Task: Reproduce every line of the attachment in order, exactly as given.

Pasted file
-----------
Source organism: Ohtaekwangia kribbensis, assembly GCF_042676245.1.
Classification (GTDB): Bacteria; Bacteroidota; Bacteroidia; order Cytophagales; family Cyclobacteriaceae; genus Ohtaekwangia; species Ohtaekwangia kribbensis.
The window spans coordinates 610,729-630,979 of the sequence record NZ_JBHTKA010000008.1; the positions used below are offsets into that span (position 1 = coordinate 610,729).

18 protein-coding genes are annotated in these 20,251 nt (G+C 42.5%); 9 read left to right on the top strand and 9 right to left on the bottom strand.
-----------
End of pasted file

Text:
Source organism: Ohtaekwangia kribbensis, assembly GCF_042676245.1.
Classification (GTDB): Bacteria; Bacteroidota; Bacteroidia; order Cytophagales; family Cyclobacteriaceae; genus Ohtaekwangia; species Ohtaekwangia kribbensis.
The window spans coordinates 610,729-630,979 of the sequence record NZ_JBHTKA010000008.1; the positions used below are offsets into that span (position 1 = coordinate 610,729).

18 protein-coding genes are annotated in these 20,251 nt (G+C 42.5%); 9 read left to right on the top strand and 9 right to left on the bottom strand.